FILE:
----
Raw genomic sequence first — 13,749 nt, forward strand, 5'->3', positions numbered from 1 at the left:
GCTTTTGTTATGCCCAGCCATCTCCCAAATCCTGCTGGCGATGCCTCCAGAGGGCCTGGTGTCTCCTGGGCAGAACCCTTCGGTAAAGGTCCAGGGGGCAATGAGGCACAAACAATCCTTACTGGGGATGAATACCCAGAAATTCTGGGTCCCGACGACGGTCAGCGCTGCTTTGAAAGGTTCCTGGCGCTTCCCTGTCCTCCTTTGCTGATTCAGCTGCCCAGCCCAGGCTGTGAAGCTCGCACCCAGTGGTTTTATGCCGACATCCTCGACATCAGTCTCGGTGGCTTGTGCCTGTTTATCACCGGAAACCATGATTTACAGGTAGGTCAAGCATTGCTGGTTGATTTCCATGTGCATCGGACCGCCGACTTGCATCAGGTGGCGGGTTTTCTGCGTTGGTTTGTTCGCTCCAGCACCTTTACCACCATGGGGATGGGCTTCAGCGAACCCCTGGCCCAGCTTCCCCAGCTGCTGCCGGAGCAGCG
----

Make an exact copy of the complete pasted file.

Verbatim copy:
Raw genomic sequence first — 13,749 nt, forward strand, 5'->3', positions numbered from 1 at the left:
GCTTTTGTTATGCCCAGCCATCTCCCAAATCCTGCTGGCGATGCCTCCAGAGGGCCTGGTGTCTCCTGGGCAGAACCCTTCGGTAAAGGTCCAGGGGGCAATGAGGCACAAACAATCCTTACTGGGGATGAATACCCAGAAATTCTGGGTCCCGACGACGGTCAGCGCTGCTTTGAAAGGTTCCTGGCGCTTCCCTGTCCTCCTTTGCTGATTCAGCTGCCCAGCCCAGGCTGTGAAGCTCGCACCCAGTGGTTTTATGCCGACATCCTCGACATCAGTCTCGGTGGCTTGTGCCTGTTTATCACCGGAAACCATGATTTACAGGTAGGTCAAGCATTGCTGGTTGATTTCCATGTGCATCGGACCGCCGACTTGCATCAGGTGGCGGGTTTTCTGCGTTGGTTTGTTCGCTCCAGCACCTTTACCACCATGGGGATGGGCTTCAGCGAACCCCTGGCCCAGCTTCCCCAGCTGCTGCCGGAGCAGCG